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We investigate the semantic foundations of a method for modeling agents as entities with a mental state which was suggested by McCarthy and by Newell. Our goals are to formalize this modeling approach and its semantics, to understand the theoretical and practical issues that it raises, and to address some of them. In particular, this requires specifying the model's parameters and how these parameters are to be assigned (i.e., their grounding). We propose a basic model in which the agent is viewed as a qualitative decision maker with beliefs, preferences, and decision strategy; and we show how these components would determine the agent's behavior. We ground this model in the agent's interaction with the world, namely, in its actions. This is done by viewing model construction as a constraint satisfaction problem in which we search for a model consistent with the agent's behavior and with our general background knowledge. In addition, we investigate the conditions under which a mental st...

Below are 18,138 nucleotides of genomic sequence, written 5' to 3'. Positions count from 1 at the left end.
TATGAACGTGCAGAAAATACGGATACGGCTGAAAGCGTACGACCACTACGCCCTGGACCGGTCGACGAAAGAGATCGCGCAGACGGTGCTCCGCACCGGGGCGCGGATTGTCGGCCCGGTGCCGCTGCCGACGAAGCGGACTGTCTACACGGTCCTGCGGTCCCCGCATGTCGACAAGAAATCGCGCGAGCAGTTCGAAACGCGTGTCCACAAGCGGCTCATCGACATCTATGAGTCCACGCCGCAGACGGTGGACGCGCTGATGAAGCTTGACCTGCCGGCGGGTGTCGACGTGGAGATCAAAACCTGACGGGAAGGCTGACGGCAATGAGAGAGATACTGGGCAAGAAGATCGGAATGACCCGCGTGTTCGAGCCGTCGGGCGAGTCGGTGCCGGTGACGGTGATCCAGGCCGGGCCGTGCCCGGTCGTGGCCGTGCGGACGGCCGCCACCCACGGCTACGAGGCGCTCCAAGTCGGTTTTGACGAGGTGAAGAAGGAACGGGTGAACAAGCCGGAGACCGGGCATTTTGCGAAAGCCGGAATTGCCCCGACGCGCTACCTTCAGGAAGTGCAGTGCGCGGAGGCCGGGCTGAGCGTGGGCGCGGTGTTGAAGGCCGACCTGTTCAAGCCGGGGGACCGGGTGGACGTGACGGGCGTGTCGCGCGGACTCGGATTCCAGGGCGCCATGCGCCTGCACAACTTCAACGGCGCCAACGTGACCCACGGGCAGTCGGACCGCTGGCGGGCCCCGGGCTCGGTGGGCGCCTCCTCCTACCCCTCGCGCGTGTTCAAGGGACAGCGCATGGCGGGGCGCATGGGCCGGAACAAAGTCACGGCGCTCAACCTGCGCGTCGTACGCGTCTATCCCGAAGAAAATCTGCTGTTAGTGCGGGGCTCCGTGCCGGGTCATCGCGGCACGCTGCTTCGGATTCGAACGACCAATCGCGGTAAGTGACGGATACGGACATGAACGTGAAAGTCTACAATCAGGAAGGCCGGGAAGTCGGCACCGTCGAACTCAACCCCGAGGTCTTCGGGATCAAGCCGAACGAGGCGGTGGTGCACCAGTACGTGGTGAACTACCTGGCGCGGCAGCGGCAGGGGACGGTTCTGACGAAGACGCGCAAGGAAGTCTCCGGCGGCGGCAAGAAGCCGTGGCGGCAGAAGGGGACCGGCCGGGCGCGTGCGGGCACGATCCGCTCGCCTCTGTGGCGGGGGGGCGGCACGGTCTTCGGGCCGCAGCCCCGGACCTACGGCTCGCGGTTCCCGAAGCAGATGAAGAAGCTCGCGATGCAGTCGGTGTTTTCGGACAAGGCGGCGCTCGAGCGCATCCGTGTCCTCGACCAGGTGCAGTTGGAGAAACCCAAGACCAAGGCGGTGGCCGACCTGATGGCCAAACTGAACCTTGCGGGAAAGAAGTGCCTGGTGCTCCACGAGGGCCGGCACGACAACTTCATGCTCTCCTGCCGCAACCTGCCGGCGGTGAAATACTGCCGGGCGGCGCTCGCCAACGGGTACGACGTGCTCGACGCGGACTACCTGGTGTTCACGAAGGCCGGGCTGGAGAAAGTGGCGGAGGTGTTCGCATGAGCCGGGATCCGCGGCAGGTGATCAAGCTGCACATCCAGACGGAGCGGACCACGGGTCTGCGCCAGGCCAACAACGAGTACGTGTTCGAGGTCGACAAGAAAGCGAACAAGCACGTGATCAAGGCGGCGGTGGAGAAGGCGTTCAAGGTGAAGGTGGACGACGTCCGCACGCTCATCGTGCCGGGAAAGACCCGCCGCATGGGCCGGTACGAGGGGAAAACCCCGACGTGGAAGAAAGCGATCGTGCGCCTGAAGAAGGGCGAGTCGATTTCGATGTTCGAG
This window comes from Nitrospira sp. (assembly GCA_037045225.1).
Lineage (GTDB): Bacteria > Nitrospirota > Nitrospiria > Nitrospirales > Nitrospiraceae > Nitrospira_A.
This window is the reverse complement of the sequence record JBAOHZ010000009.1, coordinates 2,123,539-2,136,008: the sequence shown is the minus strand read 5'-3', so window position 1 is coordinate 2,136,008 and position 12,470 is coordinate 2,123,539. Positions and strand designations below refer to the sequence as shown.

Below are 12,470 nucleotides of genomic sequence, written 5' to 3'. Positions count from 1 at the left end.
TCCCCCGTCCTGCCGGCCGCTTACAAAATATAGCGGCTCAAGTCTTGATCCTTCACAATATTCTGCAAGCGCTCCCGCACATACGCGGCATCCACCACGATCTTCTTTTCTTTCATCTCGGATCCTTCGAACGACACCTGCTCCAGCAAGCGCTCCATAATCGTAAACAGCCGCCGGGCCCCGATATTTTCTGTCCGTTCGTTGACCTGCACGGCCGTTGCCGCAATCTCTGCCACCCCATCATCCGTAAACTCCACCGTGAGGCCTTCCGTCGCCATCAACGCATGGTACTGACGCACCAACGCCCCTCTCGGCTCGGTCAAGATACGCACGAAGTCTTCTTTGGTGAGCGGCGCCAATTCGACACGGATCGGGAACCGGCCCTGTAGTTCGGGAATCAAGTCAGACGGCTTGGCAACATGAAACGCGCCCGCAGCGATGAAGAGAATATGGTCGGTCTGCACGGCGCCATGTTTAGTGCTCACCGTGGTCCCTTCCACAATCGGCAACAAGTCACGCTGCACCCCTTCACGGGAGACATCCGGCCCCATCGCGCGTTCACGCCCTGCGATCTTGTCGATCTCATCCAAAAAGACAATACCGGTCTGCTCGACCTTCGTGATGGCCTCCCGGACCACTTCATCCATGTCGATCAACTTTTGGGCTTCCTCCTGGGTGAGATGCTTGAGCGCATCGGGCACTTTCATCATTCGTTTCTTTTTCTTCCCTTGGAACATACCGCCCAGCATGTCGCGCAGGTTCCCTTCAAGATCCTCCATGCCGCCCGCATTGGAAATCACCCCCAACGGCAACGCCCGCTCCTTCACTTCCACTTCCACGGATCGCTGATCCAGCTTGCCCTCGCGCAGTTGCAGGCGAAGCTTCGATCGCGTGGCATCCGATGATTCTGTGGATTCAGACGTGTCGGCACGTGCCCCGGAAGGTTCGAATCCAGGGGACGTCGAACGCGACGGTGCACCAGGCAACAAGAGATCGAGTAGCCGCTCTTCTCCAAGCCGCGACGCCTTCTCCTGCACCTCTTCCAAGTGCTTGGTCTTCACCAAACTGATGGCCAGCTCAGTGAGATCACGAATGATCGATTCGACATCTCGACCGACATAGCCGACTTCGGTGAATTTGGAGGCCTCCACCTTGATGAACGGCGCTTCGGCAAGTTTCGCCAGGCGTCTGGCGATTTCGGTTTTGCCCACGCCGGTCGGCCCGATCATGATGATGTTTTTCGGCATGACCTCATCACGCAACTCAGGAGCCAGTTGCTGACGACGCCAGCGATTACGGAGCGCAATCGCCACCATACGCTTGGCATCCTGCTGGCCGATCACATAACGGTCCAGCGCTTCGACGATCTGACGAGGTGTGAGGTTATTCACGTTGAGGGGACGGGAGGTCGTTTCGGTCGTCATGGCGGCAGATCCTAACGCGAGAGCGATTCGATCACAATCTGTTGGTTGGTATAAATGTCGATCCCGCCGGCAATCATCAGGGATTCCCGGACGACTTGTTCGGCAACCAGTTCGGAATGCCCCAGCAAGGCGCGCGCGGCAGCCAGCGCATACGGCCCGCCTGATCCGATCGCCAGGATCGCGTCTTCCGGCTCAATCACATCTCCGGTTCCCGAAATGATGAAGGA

Probabilistic logic and probabilistic networks
, 2008
"... While in principle probabilistic logics might be applied to solve a range of problems, in practice they are rarely applied at present. This is perhaps because they seem disparate, complicated, and computationally intractable. However, we shall argue in this programmatic paper that several approaches ..."
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Cited by 19 (15 self)
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While in principle probabilistic logics might be applied to solve a range of problems, in practice they are rarely applied at present. This is perhaps because they seem disparate, complicated, and computationally intractable. However, we shall argue in this programmatic paper that several approaches to probabilistic logic fit into a simple unifying framework: logically complex evidence can be used to associate probability intervals or probabilities with sentences. Specifically, we show in Part I that there is a natural way to present a question posed in probabilistic logic, and that various inferential procedures provide semantics for that question: the standard probabilistic semantics (which takes probability functions as models), probabilistic argumentation (which considers the probability of a hypothesis being a logical consequence of the available evidence), evidential probability (which handles reference classes and frequency data), classical statistical inference